Dispersed Camping Near Aspen, CO
The following list contains what we consider the five best dispersed camping areas near Aspen, CO. We’ve done our best to include a variety of options in the surrounding area. The map below gives an overview of each site’s location with a full description included in the following section. Enjoy!
For other dispersed camping options in the area we recommend reaching out to the White River National Forest & Aspen-Sopris Ranger District. They oversee much of the public land surrounding Aspen and are always a great source of local knowledge for dispersed camping in the Aspen area! We also have dispsered camping guides for these nearby areas:
In addition, the USFS publishes a motor-vehicle use map that shows where dispersed camping is allowed. You can find the most up to date version here.
Distance to Aspen: 11 miles
The Lincoln Creek Dispersed Campground has 22 individual campsites and is just 20 minutes from Aspen. This is a very popular place to camp, so be sure to get there as early as you can, especially on weekends. The campsites are tucked back of Lincoln Creek Road, and a few even have direct creek access. Note that there is a five night limit on camping here that is strictly enforced. Also, be sure not to park/camp on Lincoln Creek Road itself as you are very likely to get a ticket!
To get here, head up Independence Pass from Aspen until you reach Lincoln Creek Road. Turn off here and follow Lincoln Creek Road for a short ways before turning off to your right where the campsites are located.
The road is rough, and 4WD is recommended.
Distance to Aspen: 17 miles
Restrooms: Vault toilets available
Water: No, but may be able to filter water from Grizzly Reservoir
Continuing up Lincoln Creek Road from the Lincoln Creek Dispersed site described above will bring you to the Portal Dispersed Campground. This free, Forest Service campground has five dispersed campsites located right next to Grizzly Reservoir. While there is no drinking water here, there are two vault toilets. You’ll be at a very high altitude camping here, which gives access to some great day hikes, fishing opportunities, and offroading!
The road is rough up to the Portal Campground, so you will definitely want a 4WD vehicle with high-clearance.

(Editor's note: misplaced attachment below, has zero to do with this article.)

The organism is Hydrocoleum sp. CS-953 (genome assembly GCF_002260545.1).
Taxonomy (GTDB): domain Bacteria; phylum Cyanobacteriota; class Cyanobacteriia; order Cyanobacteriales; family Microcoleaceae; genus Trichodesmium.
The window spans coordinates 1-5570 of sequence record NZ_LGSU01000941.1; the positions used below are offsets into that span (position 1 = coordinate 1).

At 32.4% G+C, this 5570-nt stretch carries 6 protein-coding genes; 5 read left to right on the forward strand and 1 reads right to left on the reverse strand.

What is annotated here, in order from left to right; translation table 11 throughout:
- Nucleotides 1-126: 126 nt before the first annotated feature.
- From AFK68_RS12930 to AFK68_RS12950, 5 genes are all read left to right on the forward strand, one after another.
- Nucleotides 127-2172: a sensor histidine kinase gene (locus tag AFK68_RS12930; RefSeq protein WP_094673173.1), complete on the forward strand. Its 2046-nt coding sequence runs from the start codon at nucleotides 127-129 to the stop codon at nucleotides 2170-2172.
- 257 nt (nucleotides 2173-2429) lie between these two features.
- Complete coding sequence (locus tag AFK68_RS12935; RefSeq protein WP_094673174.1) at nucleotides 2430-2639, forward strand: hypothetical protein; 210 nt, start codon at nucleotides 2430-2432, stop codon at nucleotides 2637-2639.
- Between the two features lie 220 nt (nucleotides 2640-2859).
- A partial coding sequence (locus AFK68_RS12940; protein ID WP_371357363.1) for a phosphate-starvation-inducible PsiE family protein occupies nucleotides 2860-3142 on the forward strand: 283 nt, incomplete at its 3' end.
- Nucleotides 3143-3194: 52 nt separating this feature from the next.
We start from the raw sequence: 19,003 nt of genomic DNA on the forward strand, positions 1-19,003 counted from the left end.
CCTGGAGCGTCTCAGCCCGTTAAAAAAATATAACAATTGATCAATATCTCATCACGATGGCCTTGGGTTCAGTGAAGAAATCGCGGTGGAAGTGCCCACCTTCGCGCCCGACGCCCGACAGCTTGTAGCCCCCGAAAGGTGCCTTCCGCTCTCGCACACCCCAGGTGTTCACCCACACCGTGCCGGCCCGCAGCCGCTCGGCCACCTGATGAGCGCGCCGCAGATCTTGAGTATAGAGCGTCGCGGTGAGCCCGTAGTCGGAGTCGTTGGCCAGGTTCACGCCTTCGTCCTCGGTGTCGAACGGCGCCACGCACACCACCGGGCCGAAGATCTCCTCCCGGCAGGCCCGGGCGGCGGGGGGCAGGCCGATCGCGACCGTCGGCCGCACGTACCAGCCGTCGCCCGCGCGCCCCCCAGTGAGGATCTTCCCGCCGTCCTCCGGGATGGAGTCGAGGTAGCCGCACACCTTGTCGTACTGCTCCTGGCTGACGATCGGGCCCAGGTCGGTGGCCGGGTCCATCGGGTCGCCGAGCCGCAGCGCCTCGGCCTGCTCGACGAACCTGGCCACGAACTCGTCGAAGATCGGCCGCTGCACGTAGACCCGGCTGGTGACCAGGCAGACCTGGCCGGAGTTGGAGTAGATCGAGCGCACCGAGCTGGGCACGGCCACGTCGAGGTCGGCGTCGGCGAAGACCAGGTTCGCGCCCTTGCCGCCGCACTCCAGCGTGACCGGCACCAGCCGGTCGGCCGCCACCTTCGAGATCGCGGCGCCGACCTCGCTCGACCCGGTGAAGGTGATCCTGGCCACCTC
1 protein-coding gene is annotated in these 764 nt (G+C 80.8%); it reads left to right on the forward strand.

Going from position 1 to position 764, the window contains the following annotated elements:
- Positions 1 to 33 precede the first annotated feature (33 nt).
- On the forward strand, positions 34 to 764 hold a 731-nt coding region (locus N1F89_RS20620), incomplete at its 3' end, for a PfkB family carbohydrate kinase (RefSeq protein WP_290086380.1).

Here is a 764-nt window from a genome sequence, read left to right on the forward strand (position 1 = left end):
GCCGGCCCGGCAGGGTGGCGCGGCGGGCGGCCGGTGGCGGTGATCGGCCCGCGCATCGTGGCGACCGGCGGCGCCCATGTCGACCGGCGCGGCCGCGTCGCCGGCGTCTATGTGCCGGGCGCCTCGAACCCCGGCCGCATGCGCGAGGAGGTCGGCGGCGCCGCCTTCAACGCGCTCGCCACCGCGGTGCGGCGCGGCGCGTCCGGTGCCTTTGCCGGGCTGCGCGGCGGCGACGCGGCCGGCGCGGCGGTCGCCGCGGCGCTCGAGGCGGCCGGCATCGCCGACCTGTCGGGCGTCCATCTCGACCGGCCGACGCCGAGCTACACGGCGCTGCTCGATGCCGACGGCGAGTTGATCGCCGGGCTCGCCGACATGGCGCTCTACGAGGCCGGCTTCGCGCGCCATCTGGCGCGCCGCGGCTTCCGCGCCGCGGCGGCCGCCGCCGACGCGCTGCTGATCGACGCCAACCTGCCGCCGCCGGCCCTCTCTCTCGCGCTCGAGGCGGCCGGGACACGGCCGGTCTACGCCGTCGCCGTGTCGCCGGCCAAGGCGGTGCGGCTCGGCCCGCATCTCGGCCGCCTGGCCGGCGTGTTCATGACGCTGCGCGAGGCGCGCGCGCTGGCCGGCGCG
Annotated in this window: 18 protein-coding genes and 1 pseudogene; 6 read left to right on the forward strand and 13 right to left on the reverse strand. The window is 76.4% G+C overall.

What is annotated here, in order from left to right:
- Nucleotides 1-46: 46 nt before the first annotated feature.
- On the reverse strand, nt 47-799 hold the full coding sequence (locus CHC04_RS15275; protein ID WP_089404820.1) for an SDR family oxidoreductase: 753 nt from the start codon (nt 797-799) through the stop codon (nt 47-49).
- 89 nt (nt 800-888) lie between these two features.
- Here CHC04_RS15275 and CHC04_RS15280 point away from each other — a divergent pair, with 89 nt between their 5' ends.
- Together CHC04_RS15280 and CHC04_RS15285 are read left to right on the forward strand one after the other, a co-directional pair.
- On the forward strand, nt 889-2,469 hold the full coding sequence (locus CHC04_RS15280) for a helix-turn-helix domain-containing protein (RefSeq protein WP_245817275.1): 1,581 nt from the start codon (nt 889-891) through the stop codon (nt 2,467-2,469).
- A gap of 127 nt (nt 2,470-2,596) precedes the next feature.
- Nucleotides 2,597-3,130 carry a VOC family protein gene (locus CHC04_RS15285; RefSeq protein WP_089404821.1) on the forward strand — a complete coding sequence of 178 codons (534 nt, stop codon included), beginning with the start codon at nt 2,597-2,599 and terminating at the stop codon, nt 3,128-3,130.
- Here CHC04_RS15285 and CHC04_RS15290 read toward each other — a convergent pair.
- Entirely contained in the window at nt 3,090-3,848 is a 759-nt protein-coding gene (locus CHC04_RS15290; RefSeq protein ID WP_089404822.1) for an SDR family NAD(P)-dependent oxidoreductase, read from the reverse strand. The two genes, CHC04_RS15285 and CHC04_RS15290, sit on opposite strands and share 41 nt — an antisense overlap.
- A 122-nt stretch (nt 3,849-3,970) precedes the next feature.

Follow the directions described in the section above and stay on Lincoln Creek Road for another 6 miles to reach the Portal Campground.
Distance to Aspen: 16 miles
Water: No, but you may be able to get water from Castle Creek.
Pearl Pass Road offers seven dispersed campsites situated along the beautiful Castle Creek. This is a great camping area for those looking to hike Castle Peak or explore some of the beautiful surrounding wilderness. Although the area is popular, you’ll find it much less crowded than the nearby Maroon Bells Wilderness. Pearl Pass is a popular 4×4 road, and you can even connect all the way to Crested Butte!
The road to the dispersed camping area is rough, and 4WD with high clearance is a must for anyone looking to camp here.
To get to the Pearl Pass dispersed camping area head up Castle Creek Road from the roundabout west of Aspen. Take Castle Creek Road for approximately 14 miles and past the historic ghost town of Ashcroft. Keep right at the junction and on to Pearl Pass Road. Drive a little over a mile up Pearl Pass and be on the lookout for the campsites.
Woody Creek (Forest Service Road 523 & 534)
Distance to Aspen: 13 miles
Just west of Aspen you’ll find the small town of Woody Creek and it’s legendary tavern. We highly recommend a visit if you’re in the Aspen area, and even better there are a few good dispersed campsites in close proximity. The camping areas are located north of Highway 82 in the National Forest along Forest Service Roads 534 and 523. You won’t find any amenities such as water or bathrooms, but these sites tend to be much less crowded than any of your other options.
To get there, take Lower River Road (County Road 16) west of Woody Creek and be on the lookout for a sharp right turn that goes steeply up the mountainside. This is Forest Service Road 534 and you’ll need to follow it up toward the Triangle Peak Overlook. Once in the National Forest, dispersed camping is available on Road 534, or a bit further up along Forest Service Road 523.
4WD and high-clearance are recommended for driving these roads.
Distance to Aspen: 32 miles
Water: No, but water may be available from South Fork Lake Creek
The Sayres Gulch dispersed camping area is quite a trek from Aspen. However, given the limited options for dispersed camping in the area we thought it would be good to include. This is a primitive camping area along Forest Service Road 382. The sites are not typically crowded, so this is a good place to go to escape the hustle and bustle of Aspen.
To get there, head to the top of Independence Pass before turning south on Forest Service Road 391. Take Road 391 for approximately 1.8 miles before turning off onto Forest Service Road 382. You’ll find campsites almost immediately at this point. The road is fairly rough to get here so 4WD is recommended.
You’ll be on the east side of Independence Pass if you camp here and close to Twin Lakes. If you’d like to keep exploring the area you can also find good dispersed camping near Leadville. Nearby Buena Vista also has excellent dispersed camping options.
Have a great trip!
We hope we’ve provided all of the information you need to plan your Aspen, CO dispersed camping trip, and we know you’ll find the perfect campsite for your upcoming adventure! Be sure to let us know in the comments below if you have any questions and be sure to tell us about your trip!